Glasgow Daily Times, Glasgow, KY

Local News

April 21, 2014

Appeal filed in T.J. Samson Community Hospital lawsuit

Attorney for Honeycutt claims changes to articles of incorporation, bylaws are invalid

GLASGOW — The attorney for a group seeking recognition as T.J. Samson Community Hospital’s rightful board of directors filed an appeal last week of a circuit judge’s ruling in favor of the hospital and its current board.

Special Judge Ken Howard found in December that original stockholders from the Glasgow hospital’s incorporation in 1926 lost the right to elect the hospital’s board of directors when articles of incorporation were amended in 1968, and that the current board is the rightfully elected panel.

Alan Simpson of Bowling Green, the attorney for Wendell Honeycutt – a descendant of an original stockholder and a Glasgow city councilman – filed a brief April 15 with the Kentucky Court of Appeals arguing the hospital was founded as a capital stock corporation and the stockholders therefore have the right to call an annual meeting to elect a board.

“Such a right was not provided to charitable, religious or educational associations, commonly now known as ‘not-for-profit’ or ‘non-stock’ corporations under the given statutes in effect at the time,” Simpson writes in the appeal.

Simpson claims subsequent changes to the hospital’s articles of incorporation and bylaws are invalid because they were made without stockholder input.

The hospital, meanwhile, argues that it was always intended to be a not-for-profit organization. Glasgow’s Jeff Herbert, an attorney for T.J. Samson, said Monday the brief filed last week is almost identical to the documents that were originally filed in Barren Circuit Court. While some of it is in a different order, Herbert said, it’s the same information.

“They have not brought anything new to the table; it’s just a regurgitation of what they had before, which the trial court saw fit to reject,” Herbert said.

The hospital’s attorneys have 60 days to file a response, Herbert said.

A group of people, including Honeycutt, met in May and elected what it believes should be the hospital’s board. Aside from Honeycutt, those claiming voting rights are Mary Roberta Boles Welch (who gave her proxy to D.T. Froedge), Robert A. Lessenberry and Robert P. Goodman (inheritor of three estates who gave all three proxies to Barret Lessenberry), according to the appeal document.

The voters unanimously selected by paper ballot the following board: Froedge, who was elected chairman; Honeycutt; Randall Curry; Dwayne Hatcher; Curtis Peil; and Lyon Hutcherson, who subsequently declined to serve.

Howard ordered earlier in 2013 that the entire group could not bring the lawsuit because it is not a legally recognized entity. Now, only Honeycutt’s name appears on the lawsuit.

“This is a case about whether a Kentucky corporation which was incorporated in 1926 was organized under the statues which govern capital stock corporations or those which govern religious, charitable and educational institutions,” Simpson says in the appeal. “If it was organized as a capital stock corporation, then do the subscribers/shareholders still retain the right to elect the board of directors?”

When what was originally called “The Community Hospital” was being created, anyone who contributed more than $25 toward funding it was considered a stockholder. Rather than being paid dividends, however, stockholders held the right to vote annually to elect a board of “trustees.”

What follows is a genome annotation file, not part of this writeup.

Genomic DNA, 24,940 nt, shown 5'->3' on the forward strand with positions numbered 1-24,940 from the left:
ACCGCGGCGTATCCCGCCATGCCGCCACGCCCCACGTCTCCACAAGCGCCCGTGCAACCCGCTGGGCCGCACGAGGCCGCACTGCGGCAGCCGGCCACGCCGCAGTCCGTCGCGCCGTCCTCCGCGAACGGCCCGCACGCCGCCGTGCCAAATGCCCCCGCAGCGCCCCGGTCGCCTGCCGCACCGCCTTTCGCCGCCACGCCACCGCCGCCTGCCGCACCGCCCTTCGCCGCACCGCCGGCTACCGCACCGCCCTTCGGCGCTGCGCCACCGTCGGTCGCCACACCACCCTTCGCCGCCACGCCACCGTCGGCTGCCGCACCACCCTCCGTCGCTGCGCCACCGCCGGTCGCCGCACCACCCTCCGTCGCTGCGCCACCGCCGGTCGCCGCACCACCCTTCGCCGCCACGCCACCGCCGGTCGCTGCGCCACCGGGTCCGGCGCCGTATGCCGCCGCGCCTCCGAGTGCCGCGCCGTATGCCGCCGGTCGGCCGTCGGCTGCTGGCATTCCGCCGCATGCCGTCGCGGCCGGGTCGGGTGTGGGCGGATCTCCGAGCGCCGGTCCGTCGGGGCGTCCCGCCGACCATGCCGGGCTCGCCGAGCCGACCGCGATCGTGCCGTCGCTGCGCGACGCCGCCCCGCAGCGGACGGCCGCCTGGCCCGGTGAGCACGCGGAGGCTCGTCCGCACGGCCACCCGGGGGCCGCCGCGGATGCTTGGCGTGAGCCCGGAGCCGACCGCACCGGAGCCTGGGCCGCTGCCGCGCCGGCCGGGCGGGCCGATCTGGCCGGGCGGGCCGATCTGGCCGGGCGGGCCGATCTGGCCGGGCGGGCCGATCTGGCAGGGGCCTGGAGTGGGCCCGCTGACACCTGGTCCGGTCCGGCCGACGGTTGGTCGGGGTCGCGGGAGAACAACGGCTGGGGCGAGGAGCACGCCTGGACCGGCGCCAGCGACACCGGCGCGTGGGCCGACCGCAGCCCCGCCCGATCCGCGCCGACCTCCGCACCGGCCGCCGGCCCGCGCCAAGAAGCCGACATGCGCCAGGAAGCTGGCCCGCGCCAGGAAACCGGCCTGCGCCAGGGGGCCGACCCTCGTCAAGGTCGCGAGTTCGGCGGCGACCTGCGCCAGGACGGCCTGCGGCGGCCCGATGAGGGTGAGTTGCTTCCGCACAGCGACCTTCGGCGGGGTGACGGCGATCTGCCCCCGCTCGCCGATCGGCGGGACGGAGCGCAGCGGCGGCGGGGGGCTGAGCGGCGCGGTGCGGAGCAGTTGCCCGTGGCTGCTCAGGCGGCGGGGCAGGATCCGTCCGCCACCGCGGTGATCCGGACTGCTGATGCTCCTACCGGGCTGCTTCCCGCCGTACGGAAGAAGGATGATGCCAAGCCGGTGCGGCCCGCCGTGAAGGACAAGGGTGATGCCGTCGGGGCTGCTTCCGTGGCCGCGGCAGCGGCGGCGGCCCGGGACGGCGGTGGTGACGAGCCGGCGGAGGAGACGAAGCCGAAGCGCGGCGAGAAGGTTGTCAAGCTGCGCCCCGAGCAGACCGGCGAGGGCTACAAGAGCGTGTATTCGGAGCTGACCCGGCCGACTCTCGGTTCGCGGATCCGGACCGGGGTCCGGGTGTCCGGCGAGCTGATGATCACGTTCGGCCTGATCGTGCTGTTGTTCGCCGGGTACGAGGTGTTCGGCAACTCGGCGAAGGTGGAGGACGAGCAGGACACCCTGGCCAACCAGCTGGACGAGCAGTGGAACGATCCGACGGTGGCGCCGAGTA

Over the years, articles of incorporation spelling out the election process were revised, as were the hospital’s bylaws. Among the central questions of the original lawsuit, and now the appeal, is whether the board of directors had the authority to make such changes without a stockholder vote. Also at play is the question of whether stockholders’ voting rights are inheritable, because none of the original stockholders is living.

The appeal argues that if the hospital was formed as a capital stock corporation, then its board of directors could not legally have changed the organization “from one form to another without notice to and the vote of the shareholders.” Essentially, the claim is that the amended articles of incorporation from 1968 are invalid.

“The Hospital has admitted that it never communicated with its stockholders and that all of its records from 1926 through 1968 cannot be found,” the appeal says.

As in the original filing, the appeal goes step by step through the changing articles of incorporation and other documents, comparing them with wording of the laws of the times, and it discusses previous cases in relation to this one.

In conclusion, Simpson says the board election in May was held in accordance with the hospital’s articles of incorporation.

“It was a valid election which occurred after notice in the newspaper and by other means to all shareholders who qualified by inheritance,” the appeal says. “Mr. Honeycutt and five other voters were qualified. Their legal right to vote cannot be ignored. Likewise, their selection of a new board of the hospital cannot be ignored or usurped.”

Simpson has requested an oral argument before the appeals panel. Simpson says the issues in this case, including how former state laws and findings from other cases over nearly nine decades would have applied, make it “especially suited to oral argument.”

In addition, the case regards control of the only hospital in Barren County, “whose continuance and financial solvency is of great public concern,” he says in the appeal.

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